780 AM | 96.1 FM
“YOURS FOR WESTERN ALASKA”
KNOM has been broadcasting in Western Alaska since July 14th, 1971, when the station could first be heard in Western Alaska.
The continuing mission has been possible only by the hard work, sacrifice, dedication, and love of thousands of people: our staff and volunteers, listeners and community members, and thousands of loyal benefactors across the nation who keep the lights on and the transmitters running. KNOM stands on their shoulders.
For the first three decades, much of KNOM’s income came from registered nurses and doctors at the Nome hospital. They lived as volunteers and donated their income to the radio mission. Here, two nurses – Candy Gleason (with the microphone) and Meg Gabriel – use a shortwave radio to give medical advice to a Western Alaskan village. Photo from the 1970s.
Elder Tim Gologergen and volunteer Sean Brennan co-host Radio Bridge to Siberia, a program with stories of interest to those living on both sides of the Bering Strait, whether in the United States or Russia. The show aired in both English and Siberian Yup’ik. Photo taken in the late 1980s.
Since the 1970s, listeners across Western Alaska have called in for daily “Village Hotlines”. Mary J. “MJ” Hartman, a 1988-89 volunteer, wrote KNOM’s birthday song regularly played during “Village Hotlines.”
Here is the song:
Governor William Egan greets KNOM listeners and welcomes the station to the Alaska airwaves.
Alex Hills and Harry Gallagher describe what KNOM’s news coverage will contain.
A shout-out to all those who originally helped KNOM get on the airwaves.
Tom Busch tells the story of the Broken Down Radio Announcer, including a confession of the announcer’s true identity.
Tom Busch tells the untold story behind the Monday morning Animals in the News segment.
Fifty years into KNOM’s history, the radio station is deeply embedded in Western Alaska. As we look to the future, KNOM’s vision is to one day be ‘taken over’ by the region – existing entirely for, and by, Western Alaskans. As the very first song ever played on KNOM – “We’ve Only Just Begun”, by The Carpenters – proclaims, the mission is just getting started.
KNOM continues to live out its values each day – as it has for five decades – as a friend and companion offering respectful service based on Catholic ideals. It is centered on the four cornerstones of the mission: Encountering Christ, Embracing Culture, Empowering Growth, and Engaging the Listener.
KNOM continues in sharing God’s love for Western Alaska through embracing its strength and beauty and being invested, long-term, in the growth of the region.
By engaging each listener with respect and companionship, KNOM hopes to amplify stories of hope, courage, and resiliency in Western Alaska.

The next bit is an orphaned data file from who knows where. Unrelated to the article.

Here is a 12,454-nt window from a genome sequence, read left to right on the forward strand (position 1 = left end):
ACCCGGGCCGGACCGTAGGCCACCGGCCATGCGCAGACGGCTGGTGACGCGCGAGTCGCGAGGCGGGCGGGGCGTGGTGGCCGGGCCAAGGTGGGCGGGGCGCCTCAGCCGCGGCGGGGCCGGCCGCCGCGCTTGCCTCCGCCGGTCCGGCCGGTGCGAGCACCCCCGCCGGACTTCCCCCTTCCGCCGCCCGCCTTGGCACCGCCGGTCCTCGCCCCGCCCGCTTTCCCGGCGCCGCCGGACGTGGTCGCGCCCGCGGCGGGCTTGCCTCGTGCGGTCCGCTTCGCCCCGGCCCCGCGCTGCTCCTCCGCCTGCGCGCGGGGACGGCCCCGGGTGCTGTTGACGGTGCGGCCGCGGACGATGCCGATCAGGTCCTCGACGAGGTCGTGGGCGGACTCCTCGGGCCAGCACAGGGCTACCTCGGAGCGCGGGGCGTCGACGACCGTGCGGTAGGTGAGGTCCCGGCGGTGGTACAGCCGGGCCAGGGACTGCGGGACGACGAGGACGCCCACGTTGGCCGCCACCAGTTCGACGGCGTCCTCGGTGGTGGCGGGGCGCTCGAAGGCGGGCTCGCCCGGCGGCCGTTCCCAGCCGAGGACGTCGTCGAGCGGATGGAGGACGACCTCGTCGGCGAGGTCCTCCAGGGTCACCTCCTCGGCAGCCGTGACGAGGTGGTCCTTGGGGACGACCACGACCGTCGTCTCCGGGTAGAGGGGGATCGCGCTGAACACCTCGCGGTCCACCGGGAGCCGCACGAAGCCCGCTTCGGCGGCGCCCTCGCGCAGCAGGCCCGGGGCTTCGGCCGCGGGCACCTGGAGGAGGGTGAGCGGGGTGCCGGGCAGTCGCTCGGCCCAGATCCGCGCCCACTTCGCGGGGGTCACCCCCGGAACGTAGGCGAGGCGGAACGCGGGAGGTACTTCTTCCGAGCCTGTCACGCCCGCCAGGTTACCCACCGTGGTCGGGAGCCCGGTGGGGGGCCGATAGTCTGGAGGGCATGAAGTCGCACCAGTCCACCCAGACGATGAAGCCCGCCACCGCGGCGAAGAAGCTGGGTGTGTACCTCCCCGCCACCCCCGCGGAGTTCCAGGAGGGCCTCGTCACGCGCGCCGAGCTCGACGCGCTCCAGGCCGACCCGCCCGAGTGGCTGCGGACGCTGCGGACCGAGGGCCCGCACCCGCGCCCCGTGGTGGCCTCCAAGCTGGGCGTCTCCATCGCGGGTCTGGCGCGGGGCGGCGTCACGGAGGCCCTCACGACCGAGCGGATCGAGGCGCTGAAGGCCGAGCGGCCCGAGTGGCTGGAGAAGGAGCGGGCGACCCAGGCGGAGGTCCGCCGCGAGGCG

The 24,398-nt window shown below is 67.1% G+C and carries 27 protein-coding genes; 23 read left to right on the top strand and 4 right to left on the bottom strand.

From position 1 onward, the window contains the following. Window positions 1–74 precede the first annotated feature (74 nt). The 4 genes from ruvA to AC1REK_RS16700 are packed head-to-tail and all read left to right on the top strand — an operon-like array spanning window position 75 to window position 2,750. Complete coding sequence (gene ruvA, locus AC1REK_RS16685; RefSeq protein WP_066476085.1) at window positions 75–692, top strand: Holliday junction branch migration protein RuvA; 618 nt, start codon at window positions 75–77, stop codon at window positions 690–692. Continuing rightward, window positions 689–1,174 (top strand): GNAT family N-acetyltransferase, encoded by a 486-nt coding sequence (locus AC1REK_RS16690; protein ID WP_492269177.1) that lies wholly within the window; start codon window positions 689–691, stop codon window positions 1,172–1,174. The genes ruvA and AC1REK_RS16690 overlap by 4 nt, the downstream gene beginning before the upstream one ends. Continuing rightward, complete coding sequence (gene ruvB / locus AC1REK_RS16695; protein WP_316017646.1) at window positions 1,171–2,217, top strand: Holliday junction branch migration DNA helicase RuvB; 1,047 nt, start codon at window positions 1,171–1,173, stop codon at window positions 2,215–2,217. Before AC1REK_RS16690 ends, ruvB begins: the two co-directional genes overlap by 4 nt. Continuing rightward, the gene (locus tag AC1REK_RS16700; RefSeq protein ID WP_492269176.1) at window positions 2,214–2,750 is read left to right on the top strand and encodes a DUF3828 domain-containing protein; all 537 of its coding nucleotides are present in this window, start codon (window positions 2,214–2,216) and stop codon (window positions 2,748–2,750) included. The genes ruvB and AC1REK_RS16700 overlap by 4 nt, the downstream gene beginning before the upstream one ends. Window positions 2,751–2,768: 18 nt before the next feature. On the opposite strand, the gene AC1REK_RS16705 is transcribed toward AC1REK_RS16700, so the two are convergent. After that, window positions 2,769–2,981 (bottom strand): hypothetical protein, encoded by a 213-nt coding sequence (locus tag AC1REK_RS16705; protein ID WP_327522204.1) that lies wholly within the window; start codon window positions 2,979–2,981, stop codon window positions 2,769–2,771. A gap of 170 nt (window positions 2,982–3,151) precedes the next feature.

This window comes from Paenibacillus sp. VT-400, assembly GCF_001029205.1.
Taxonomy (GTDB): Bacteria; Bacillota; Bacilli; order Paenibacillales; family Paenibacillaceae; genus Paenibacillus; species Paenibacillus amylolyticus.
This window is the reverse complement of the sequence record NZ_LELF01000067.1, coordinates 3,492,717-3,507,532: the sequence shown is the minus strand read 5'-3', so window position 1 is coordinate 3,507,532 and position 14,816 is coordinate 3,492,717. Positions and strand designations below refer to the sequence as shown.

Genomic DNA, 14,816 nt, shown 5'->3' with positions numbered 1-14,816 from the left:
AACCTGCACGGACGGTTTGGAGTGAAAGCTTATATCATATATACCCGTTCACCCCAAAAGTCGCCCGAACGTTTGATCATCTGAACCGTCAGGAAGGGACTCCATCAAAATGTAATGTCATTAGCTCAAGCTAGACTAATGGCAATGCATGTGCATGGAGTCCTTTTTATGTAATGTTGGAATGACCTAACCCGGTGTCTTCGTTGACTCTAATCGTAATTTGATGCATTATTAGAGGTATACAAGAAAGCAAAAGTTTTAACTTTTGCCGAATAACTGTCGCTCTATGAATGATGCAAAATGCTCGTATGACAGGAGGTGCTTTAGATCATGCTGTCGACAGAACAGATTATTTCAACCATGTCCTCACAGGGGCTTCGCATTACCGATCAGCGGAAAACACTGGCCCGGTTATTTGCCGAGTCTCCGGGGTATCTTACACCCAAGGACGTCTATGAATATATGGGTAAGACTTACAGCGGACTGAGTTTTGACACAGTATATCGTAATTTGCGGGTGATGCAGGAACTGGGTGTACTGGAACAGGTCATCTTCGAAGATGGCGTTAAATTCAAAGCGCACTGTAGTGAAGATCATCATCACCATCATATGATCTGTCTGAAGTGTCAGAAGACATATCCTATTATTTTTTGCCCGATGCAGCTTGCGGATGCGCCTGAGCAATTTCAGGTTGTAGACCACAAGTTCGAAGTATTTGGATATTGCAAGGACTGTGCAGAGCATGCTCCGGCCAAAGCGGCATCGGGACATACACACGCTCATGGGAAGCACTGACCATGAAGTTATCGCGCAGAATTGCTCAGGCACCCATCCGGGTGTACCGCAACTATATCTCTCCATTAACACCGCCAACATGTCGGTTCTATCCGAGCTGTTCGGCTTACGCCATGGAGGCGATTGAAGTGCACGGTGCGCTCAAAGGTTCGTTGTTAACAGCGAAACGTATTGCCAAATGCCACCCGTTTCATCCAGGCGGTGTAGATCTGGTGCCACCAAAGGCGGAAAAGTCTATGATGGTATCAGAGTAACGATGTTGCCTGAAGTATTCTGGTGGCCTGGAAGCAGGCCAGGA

KNOM’S NEW LOGO is intended to honor the mission’s 50-year history and carry the mission into the future.
The logo is designed by Brendan Hollis of Utqiagvik, Alaska, for KNOM’s anniversary and beyond. The main logo graphic – the dogs and musher – has been updated from the old logo’s pen-and-ink drawing of a dog team pulling a traditional sled, to a stylized graphic of the same motif.
In keeping with KNOM’s direct style of speaking to “you, the listener” – instead of “all of you out there listening” – the dogs run directly toward the viewer. The dogs themselves look leaner, as sled dogs bred for modern mushing also do.
The dogs and musher not only represent Western Alaska’s long history of dog mushing, but symbolize the persistence and resiliency of the mission and region. Despite numerous hurdles, storms, accidents, and other challenges the mission carries on today largely thanks to the untold number of volunteers and staff who have made KNOM possible.
The constellation, the Great Dipper, symbolizes the Great Land of the State of Alaska. As in the night sky above Nome, the constellation naturally ends in the North Star, Polaris. The star’s cross shape is a reminder of KNOM’s Catholic identity, which both grounds and guides the station’s mission and public service.
Finally, the tag line, “50 Years in Western Alaska” riffs from KNOM’s slogan; “Yours for Western Alaska”. In the circular version of the logo, its placement makes “complete the circle” for KNOM.
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Work for Us:
We acknowledge that KNOM Radio Mission is located on the customary lands of Indigenous peoples.
Based in the Bering Strait region, KNOM broadcasts throughout the homelands of the Iñupiaq, Siberian Yup’ik, Cup’ik and Yup’ik peoples.